Two tramps, Vladimir and Estragon, are on stage. They are there to wait – just as everybody else in the world is waiting – nobody knows exactly for what. Everybody is waiting, hoping that something is going to happen: today it has not happened, tomorrow it is going to happen. This is the human mind: today is being wasted, but it hopes that tomorrow something is going to happen. And those two tramps are sitting under a tree and waiting…waiting for Godot.
Nobody knows exactly who this Godot is. The word sounds like God, but it only sounds, and in fact the gods you are waiting for are all Godots. You have created them because one has to wait for something, otherwise how will you tolerate existence? For what? How will you postpone living? How will you hope? Life will become intolerable, impossible, if there is nothing to wait for. Somebody is waiting for money, and somebody is waiting for power, and somebody is waiting for enlightenment, and somebody for something else; but everybody is waiting. And people who wait are the people who miss.
These two tramps are there just to wait. What they are waiting for is the coming of a man, Godot, who is expected to provide them with shelter and sustenance. Meanwhile, they try to make time pass with small talk, jokes, games, and minor quarrels….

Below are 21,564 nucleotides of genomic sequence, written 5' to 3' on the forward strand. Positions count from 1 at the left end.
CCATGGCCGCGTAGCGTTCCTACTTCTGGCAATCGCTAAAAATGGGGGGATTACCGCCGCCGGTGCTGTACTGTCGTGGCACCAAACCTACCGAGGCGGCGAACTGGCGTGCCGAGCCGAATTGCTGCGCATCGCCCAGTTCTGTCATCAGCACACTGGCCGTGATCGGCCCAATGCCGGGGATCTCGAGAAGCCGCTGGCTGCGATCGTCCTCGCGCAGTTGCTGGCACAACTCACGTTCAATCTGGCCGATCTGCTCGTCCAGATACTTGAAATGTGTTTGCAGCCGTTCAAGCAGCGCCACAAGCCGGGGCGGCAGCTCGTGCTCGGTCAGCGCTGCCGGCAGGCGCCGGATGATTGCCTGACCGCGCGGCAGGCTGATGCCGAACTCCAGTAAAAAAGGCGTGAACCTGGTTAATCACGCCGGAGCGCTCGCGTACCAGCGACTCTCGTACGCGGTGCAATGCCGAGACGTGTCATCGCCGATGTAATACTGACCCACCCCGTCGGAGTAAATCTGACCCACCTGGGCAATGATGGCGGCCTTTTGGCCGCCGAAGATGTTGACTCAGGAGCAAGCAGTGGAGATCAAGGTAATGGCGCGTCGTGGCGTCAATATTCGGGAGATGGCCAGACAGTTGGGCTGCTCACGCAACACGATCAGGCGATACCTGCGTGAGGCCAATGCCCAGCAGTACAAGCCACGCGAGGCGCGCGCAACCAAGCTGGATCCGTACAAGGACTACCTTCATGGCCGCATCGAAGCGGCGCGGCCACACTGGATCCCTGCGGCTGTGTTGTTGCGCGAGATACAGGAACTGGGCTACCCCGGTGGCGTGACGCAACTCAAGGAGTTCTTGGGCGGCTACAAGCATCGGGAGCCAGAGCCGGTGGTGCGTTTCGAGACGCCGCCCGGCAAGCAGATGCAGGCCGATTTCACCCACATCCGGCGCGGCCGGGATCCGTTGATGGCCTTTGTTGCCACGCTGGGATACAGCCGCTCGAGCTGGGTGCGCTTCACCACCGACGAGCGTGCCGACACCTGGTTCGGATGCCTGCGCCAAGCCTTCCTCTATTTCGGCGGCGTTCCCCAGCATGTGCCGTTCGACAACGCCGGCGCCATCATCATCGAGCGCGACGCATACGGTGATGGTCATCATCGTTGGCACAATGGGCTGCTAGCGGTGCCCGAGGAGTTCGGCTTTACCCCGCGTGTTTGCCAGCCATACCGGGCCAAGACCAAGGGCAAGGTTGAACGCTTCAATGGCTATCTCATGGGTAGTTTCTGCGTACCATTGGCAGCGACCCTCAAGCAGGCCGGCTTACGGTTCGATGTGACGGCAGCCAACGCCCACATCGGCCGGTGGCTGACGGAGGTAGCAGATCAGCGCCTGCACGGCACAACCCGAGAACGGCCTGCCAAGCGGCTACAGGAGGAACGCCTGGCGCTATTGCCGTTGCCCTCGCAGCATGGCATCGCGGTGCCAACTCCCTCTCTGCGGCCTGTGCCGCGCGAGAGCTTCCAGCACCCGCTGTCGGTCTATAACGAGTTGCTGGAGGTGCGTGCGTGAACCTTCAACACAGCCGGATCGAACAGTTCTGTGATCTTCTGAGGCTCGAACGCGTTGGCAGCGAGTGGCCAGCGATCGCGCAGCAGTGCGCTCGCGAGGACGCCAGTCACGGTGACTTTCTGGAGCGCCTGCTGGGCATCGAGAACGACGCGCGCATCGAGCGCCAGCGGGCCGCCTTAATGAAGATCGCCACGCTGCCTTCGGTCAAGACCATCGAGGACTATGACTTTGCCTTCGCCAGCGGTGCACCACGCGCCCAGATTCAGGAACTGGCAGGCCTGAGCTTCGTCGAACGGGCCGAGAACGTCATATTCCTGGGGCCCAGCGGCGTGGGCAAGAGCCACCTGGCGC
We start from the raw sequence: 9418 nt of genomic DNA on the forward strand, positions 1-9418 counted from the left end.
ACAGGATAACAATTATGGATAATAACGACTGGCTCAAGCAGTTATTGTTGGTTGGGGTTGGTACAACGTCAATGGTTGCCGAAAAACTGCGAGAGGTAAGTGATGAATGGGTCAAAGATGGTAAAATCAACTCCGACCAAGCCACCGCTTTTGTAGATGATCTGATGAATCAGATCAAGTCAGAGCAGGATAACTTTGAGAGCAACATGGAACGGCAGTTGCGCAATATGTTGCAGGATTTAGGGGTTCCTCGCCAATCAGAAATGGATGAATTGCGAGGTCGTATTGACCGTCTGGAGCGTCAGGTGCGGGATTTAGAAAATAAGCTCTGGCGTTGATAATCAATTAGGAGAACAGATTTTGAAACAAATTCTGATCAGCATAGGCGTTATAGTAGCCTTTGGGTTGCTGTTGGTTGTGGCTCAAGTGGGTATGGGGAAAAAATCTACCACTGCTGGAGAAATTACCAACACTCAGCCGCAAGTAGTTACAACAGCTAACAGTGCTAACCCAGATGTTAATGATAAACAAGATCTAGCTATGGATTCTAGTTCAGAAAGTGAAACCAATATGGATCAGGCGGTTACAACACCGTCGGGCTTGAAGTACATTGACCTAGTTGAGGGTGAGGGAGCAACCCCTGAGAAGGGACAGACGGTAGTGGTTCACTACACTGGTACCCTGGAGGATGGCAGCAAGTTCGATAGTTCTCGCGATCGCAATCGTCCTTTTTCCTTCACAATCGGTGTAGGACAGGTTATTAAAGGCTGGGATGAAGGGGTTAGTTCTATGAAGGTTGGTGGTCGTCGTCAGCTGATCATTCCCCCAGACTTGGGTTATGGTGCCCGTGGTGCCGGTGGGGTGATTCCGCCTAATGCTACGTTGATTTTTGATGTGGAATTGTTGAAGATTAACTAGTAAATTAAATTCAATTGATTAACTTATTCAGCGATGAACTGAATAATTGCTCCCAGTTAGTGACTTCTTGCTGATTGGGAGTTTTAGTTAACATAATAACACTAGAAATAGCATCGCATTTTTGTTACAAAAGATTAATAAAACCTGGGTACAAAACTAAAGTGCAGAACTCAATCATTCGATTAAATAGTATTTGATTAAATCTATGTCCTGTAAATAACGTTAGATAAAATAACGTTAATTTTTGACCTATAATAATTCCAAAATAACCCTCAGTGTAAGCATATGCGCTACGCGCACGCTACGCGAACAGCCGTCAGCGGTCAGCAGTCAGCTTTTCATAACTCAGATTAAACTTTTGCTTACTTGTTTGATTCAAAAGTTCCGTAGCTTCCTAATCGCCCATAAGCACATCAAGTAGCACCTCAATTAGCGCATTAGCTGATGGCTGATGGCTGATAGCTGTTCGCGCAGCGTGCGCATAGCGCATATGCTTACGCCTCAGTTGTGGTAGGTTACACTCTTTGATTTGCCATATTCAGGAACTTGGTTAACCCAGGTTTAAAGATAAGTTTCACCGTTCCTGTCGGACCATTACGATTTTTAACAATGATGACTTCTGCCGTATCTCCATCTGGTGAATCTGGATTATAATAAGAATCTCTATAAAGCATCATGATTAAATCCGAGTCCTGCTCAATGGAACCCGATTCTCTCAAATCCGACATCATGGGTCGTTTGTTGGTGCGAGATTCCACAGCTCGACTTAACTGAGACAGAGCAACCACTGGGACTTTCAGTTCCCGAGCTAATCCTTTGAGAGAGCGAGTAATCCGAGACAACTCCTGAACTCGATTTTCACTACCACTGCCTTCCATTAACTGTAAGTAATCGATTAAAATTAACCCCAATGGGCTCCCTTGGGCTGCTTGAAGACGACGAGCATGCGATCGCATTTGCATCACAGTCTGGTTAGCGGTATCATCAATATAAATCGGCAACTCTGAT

That’s what your life is: one is engaged meanwhile with small things. The great thing is going to happen tomorrow. Godot will come tomorrow. Today one is quarrelling – the wife with the husband, the husband with the wife. Small things: “small talk, jokes, games…tedium and emptiness.” Today, that’s what everybody is feeling: tedium, emptiness…. “Nothing to be done” is the refrain that rings again and again…. They say again and again “Nothing to be done,” but then they console themselves, “but tomorrow he is coming.” And in fact he has never promised them, they have never met him – it is an invention. One has to invent; out of misery one has to invent the tomorrow and something to cling to. Your gods, your heavens, your paradises, your mokshas, are all inventions. Tao does not talk about them.
This play of Samuel Beckett, Waiting for Godot, is very essentially Taoist.
In the midst of the first act, two strangers – Pozzo and Lucky storm onto the stage. Pozzo seems to be a man of affluence; Lucky, the servant, is being driven to a nearby market to be sold. Pozzo tells the tramps about Lucky’s virtues the most remarkable of which is that he can think. To show them, Pozzo snaps his whip and commands “Think!” and there follows a long, hysterically incoherent monologue in which fragments of theology, science, sports, and assorted learning jostle in confusion until the three others hurl themselves on him and silence him.